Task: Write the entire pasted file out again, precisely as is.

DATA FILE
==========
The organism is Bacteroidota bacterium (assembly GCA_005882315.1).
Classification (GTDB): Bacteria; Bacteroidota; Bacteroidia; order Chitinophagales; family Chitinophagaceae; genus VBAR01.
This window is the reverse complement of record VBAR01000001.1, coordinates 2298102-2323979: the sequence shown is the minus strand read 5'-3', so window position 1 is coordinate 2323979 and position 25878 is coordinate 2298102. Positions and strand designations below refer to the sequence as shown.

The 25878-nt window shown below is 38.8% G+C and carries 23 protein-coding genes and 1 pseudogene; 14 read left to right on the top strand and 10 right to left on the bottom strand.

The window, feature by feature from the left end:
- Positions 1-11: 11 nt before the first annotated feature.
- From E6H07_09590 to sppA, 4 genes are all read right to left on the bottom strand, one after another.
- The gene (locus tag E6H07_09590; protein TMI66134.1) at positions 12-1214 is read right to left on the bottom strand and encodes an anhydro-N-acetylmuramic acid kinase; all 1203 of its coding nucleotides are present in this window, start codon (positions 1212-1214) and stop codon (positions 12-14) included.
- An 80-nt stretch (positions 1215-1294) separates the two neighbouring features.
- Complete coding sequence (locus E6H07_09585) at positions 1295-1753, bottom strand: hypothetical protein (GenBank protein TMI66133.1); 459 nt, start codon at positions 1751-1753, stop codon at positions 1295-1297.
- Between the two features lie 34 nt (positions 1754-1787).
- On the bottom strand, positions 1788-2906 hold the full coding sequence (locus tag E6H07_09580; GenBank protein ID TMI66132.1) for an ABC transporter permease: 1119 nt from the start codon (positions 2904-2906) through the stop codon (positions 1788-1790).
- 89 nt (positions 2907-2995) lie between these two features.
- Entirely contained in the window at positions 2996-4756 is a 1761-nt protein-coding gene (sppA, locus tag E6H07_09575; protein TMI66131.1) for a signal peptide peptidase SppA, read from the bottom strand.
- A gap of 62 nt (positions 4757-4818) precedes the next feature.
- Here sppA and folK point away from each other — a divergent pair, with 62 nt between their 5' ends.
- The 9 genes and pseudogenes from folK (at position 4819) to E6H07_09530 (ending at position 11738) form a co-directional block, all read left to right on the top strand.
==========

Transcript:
The organism is Bacteroidota bacterium (assembly GCA_005882315.1).
Classification (GTDB): Bacteria; Bacteroidota; Bacteroidia; order Chitinophagales; family Chitinophagaceae; genus VBAR01.
This window is the reverse complement of record VBAR01000001.1, coordinates 2298102-2323979: the sequence shown is the minus strand read 5'-3', so window position 1 is coordinate 2323979 and position 25878 is coordinate 2298102. Positions and strand designations below refer to the sequence as shown.

The 25878-nt window shown below is 38.8% G+C and carries 23 protein-coding genes and 1 pseudogene; 14 read left to right on the top strand and 10 right to left on the bottom strand.

The window, feature by feature from the left end:
- Positions 1-11: 11 nt before the first annotated feature.
- From E6H07_09590 to sppA, 4 genes are all read right to left on the bottom strand, one after another.
- The gene (locus tag E6H07_09590; protein TMI66134.1) at positions 12-1214 is read right to left on the bottom strand and encodes an anhydro-N-acetylmuramic acid kinase; all 1203 of its coding nucleotides are present in this window, start codon (positions 1212-1214) and stop codon (positions 12-14) included.
- An 80-nt stretch (positions 1215-1294) separates the two neighbouring features.
- Complete coding sequence (locus E6H07_09585) at positions 1295-1753, bottom strand: hypothetical protein (GenBank protein TMI66133.1); 459 nt, start codon at positions 1751-1753, stop codon at positions 1295-1297.
- Between the two features lie 34 nt (positions 1754-1787).
- On the bottom strand, positions 1788-2906 hold the full coding sequence (locus tag E6H07_09580; GenBank protein ID TMI66132.1) for an ABC transporter permease: 1119 nt from the start codon (positions 2904-2906) through the stop codon (positions 1788-1790).
- 89 nt (positions 2907-2995) lie between these two features.
- Entirely contained in the window at positions 2996-4756 is a 1761-nt protein-coding gene (sppA, locus tag E6H07_09575; protein TMI66131.1) for a signal peptide peptidase SppA, read from the bottom strand.
- A gap of 62 nt (positions 4757-4818) precedes the next feature.
- Here sppA and folK point away from each other — a divergent pair, with 62 nt between their 5' ends.
- The 9 genes and pseudogenes from folK (at position 4819) to E6H07_09530 (ending at position 11738) form a co-directional block, all read left to right on the top strand.